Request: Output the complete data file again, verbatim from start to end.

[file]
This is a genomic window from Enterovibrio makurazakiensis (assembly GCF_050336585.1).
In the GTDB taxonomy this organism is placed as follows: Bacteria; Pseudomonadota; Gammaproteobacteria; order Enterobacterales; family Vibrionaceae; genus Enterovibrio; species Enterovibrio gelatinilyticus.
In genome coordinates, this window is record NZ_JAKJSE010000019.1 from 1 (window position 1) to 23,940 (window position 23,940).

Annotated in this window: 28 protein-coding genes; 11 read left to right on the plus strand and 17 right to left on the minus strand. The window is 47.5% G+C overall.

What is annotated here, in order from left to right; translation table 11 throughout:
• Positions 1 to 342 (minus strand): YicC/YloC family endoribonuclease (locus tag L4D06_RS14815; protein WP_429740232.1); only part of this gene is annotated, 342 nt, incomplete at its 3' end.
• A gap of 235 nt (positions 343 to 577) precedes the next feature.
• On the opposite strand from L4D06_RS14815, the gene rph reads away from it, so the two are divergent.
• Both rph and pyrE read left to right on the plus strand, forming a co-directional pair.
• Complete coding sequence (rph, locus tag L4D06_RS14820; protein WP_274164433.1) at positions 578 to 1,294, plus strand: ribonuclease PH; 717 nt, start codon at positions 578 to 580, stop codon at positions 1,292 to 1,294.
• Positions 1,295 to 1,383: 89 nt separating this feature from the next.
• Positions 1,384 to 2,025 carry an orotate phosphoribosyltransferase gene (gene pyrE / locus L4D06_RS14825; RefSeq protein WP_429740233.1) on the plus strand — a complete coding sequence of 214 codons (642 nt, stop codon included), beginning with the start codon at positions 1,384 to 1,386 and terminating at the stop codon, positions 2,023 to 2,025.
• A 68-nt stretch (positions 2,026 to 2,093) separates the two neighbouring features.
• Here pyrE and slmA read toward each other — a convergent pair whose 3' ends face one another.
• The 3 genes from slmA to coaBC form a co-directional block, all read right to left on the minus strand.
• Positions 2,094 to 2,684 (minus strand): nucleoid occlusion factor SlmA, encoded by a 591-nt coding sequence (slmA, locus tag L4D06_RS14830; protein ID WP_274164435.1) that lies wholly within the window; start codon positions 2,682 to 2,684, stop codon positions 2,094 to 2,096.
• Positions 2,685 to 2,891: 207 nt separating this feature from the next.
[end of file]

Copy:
This is a genomic window from Enterovibrio makurazakiensis (assembly GCF_050336585.1).
In the GTDB taxonomy this organism is placed as follows: Bacteria; Pseudomonadota; Gammaproteobacteria; order Enterobacterales; family Vibrionaceae; genus Enterovibrio; species Enterovibrio gelatinilyticus.
In genome coordinates, this window is record NZ_JAKJSE010000019.1 from 1 (window position 1) to 23,940 (window position 23,940).

Annotated in this window: 28 protein-coding genes; 11 read left to right on the plus strand and 17 right to left on the minus strand. The window is 47.5% G+C overall.

What is annotated here, in order from left to right; translation table 11 throughout:
• Positions 1 to 342 (minus strand): YicC/YloC family endoribonuclease (locus tag L4D06_RS14815; protein WP_429740232.1); only part of this gene is annotated, 342 nt, incomplete at its 3' end.
• A gap of 235 nt (positions 343 to 577) precedes the next feature.
• On the opposite strand from L4D06_RS14815, the gene rph reads away from it, so the two are divergent.
• Both rph and pyrE read left to right on the plus strand, forming a co-directional pair.
• Complete coding sequence (rph, locus tag L4D06_RS14820; protein WP_274164433.1) at positions 578 to 1,294, plus strand: ribonuclease PH; 717 nt, start codon at positions 578 to 580, stop codon at positions 1,292 to 1,294.
• Positions 1,295 to 1,383: 89 nt separating this feature from the next.
• Positions 1,384 to 2,025 carry an orotate phosphoribosyltransferase gene (gene pyrE / locus L4D06_RS14825; RefSeq protein WP_429740233.1) on the plus strand — a complete coding sequence of 214 codons (642 nt, stop codon included), beginning with the start codon at positions 1,384 to 1,386 and terminating at the stop codon, positions 2,023 to 2,025.
• A 68-nt stretch (positions 2,026 to 2,093) separates the two neighbouring features.
• Here pyrE and slmA read toward each other — a convergent pair whose 3' ends face one another.
• The 3 genes from slmA to coaBC form a co-directional block, all read right to left on the minus strand.
• Positions 2,094 to 2,684 (minus strand): nucleoid occlusion factor SlmA, encoded by a 591-nt coding sequence (slmA, locus tag L4D06_RS14830; protein ID WP_274164435.1) that lies wholly within the window; start codon positions 2,682 to 2,684, stop codon positions 2,094 to 2,096.
• Positions 2,685 to 2,891: 207 nt separating this feature from the next.